Adam Rice

My life and the world around me

Category: net stuff (page 3 of 9)

Collaborative content and social awkwardness

I check in with Wikipedia every day, and try to be a good steward of the articles I’ve contributed to.

Wikipedia is a funny thing. It’s easy for two people of good intent to have very different ideas of what’s appropriate content, and to get into a fight over what belongs and what doesn’t. In situations like this, the “right” thing to do isn’t very clear-cut. In some situations though, there is a clear right and wrong. Commercial links and self-links are explicitly discouraged.

So it felt a little awkward for me today when I discovered someone I kinda-sorta know had inserted links to his own site in many articles. This is a little like cussing in church.

I reverted all his insertions.

From the department of really bad ideas

I’ve seen a sudden upsurge in a particular kind of spam over the past day or so. All of them come with a (Windows) executable attachment.

Several of the messages read as follows:

Subject:  Your IP was logged
Date:     21 November 2005 22:07:31 CST
To:       [my e-mail address]

Dear Sir/Madam,

we have logged your IP-address on more than 30 illegal Websites.

Please answer our questions!
The list of questions are attached.

Yours faithfully,
Steven Allison

++++ Central Intelligence Agency -CIA-
++++ Office of Public Affairs
++++ Washington, D.C. 20505

++++ phone: (703) 482-0623
++++ 7:00 a.m. to 5:00 p.m., US Eastern time

Call me crazy, but it seems like a really, really bad idea to use the CIA—the same organization known to torture prisoners—as the Joe in your little joe-job phishing expedition.

later: Apparently I’m not the only one getting these.

Google automats the one-line bio

I was trying out the new Yagoohoogle and of course, had to search on my name to do a double-barreled egosurf. The first result from Google not only pinpoints me (as opposed to the other Adam Rices out there), it cobbles together a one-line synopsis of who I am and what’s going on at my site.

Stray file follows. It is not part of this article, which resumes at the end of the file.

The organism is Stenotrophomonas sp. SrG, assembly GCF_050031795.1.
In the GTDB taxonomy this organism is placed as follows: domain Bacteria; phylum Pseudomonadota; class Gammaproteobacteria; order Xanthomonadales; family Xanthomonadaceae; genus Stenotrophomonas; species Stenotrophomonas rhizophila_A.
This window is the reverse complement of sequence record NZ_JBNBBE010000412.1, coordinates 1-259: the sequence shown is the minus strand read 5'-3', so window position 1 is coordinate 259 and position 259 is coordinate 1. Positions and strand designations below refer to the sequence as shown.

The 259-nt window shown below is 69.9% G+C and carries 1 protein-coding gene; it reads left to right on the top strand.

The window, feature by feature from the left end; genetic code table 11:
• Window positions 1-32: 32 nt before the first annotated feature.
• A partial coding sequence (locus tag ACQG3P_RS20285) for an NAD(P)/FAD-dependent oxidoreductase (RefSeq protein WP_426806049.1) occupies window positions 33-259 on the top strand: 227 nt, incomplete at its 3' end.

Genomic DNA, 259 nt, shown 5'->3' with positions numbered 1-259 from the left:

Freelance Japanese-English translator living in Hyde Park. Includes a weblog, recipes, trip diaries, and rants.

This sentence doesn’t appear anywhere on my site. Fragments of it do. I tried typing in the names of some friends who also have websites and distinctive names, but didn’t come up with anything equivalent for them. I wonder where this came from. I know that Google News has some kind of magical news-story synopsizer–I wonder if they’re starting to apply that technology elsewhere. It’s obviously not perfect–although I do have a few recipes posted on this site, they’re hardly as prominent as other kinds of writing. And rants? Moi?

Later: I think I found the source of that bio. Dmoz. Should have guessed. Presumably written by a human, though it isn’t clear who the category editor is. Some other Google results for fellow bloggers seem to be culled from this listing, which could do with some editing. My name given as “Adam Rice,” David Nuñez’ as “Nuñez, David,” and many other people listed under the title of their blog, rather than their name (and no, I am not volunteering to edit this).

A new phishing exploit

I’ve run across a new phishing exploit–new to me, anyhow. This one is especially pernicious because it actually uses a legitimate bank’s website against itself.

Take a good look at the following URL: legalcenter/do_not_solicit_confirm.asp? name=%3Ciframe+ style%3D%22top%3A120%3B+ left%3A0%3B+ position%3Aabsolute%3B%22+ FRAMEBORDER%3D%220%22+ BORDER%3D%220%22+ width%3D900+ height%3D650+

I’ve broken it up and highlighted the salient portions in red. I’ll break down what is happening here. Apparently, Charter One uses (or used–see below) a frame-based interface where the contents of a frame could be specified through the URL. What the scammer has done is set up a mimic site ( that looks like Charter One’s, and loads in a frame of Charter One’s, but isn’t a part of it, and send the phished data back to the scammer. So even a person who is generally aware of phishing scams might look at this URL and say “Oh, it really is from my bank, it has their URL, it must be OK.”